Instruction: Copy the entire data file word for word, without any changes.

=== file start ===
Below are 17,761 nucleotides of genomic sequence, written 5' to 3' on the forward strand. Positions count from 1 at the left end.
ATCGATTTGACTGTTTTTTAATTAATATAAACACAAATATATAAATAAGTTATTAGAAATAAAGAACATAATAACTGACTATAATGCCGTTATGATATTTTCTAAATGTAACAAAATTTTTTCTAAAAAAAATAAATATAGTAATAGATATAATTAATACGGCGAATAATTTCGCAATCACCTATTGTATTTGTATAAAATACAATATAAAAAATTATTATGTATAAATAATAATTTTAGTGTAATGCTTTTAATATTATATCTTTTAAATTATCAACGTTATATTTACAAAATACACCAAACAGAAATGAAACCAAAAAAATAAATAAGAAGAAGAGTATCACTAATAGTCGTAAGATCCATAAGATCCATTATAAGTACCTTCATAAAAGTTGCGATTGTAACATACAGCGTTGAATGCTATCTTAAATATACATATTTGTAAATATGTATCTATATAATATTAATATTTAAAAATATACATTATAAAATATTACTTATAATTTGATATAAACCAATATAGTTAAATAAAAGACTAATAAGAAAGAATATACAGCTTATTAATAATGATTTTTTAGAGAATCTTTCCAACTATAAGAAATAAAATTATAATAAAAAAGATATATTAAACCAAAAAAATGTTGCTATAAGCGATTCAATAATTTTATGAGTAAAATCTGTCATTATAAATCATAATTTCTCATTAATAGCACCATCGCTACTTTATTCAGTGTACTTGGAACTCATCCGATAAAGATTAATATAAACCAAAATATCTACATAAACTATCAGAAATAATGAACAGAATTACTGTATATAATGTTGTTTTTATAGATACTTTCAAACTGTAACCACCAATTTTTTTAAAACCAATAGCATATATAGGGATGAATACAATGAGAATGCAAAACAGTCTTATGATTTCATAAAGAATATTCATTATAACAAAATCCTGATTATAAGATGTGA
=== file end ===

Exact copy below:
Below are 17,761 nucleotides of genomic sequence, written 5' to 3' on the forward strand. Positions count from 1 at the left end.
ATCGATTTGACTGTTTTTTAATTAATATAAACACAAATATATAAATAAGTTATTAGAAATAAAGAACATAATAACTGACTATAATGCCGTTATGATATTTTCTAAATGTAACAAAATTTTTTCTAAAAAAAATAAATATAGTAATAGATATAATTAATACGGCGAATAATTTCGCAATCACCTATTGTATTTGTATAAAATACAATATAAAAAATTATTATGTATAAATAATAATTTTAGTGTAATGCTTTTAATATTATATCTTTTAAATTATCAACGTTATATTTACAAAATACACCAAACAGAAATGAAACCAAAAAAATAAATAAGAAGAAGAGTATCACTAATAGTCGTAAGATCCATAAGATCCATTATAAGTACCTTCATAAAAGTTGCGATTGTAACATACAGCGTTGAATGCTATCTTAAATATACATATTTGTAAATATGTATCTATATAATATTAATATTTAAAAATATACATTATAAAATATTACTTATAATTTGATATAAACCAATATAGTTAAATAAAAGACTAATAAGAAAGAATATACAGCTTATTAATAATGATTTTTTAGAGAATCTTTCCAACTATAAGAAATAAAATTATAATAAAAAAGATATATTAAACCAAAAAAATGTTGCTATAAGCGATTCAATAATTTTATGAGTAAAATCTGTCATTATAAATCATAATTTCTCATTAATAGCACCATCGCTACTTTATTCAGTGTACTTGGAACTCATCCGATAAAGATTAATATAAACCAAAATATCTACATAAACTATCAGAAATAATGAACAGAATTACTGTATATAATGTTGTTTTTATAGATACTTTCAAACTGTAACCACCAATTTTTTTAAAACCAATAGCATATATAGGGATGAATACAATGAGAATGCAAAACAGTCTTATGATTTCATAAAGAATATTCATTATAACAAAATCCTGATTATAAGATGTGA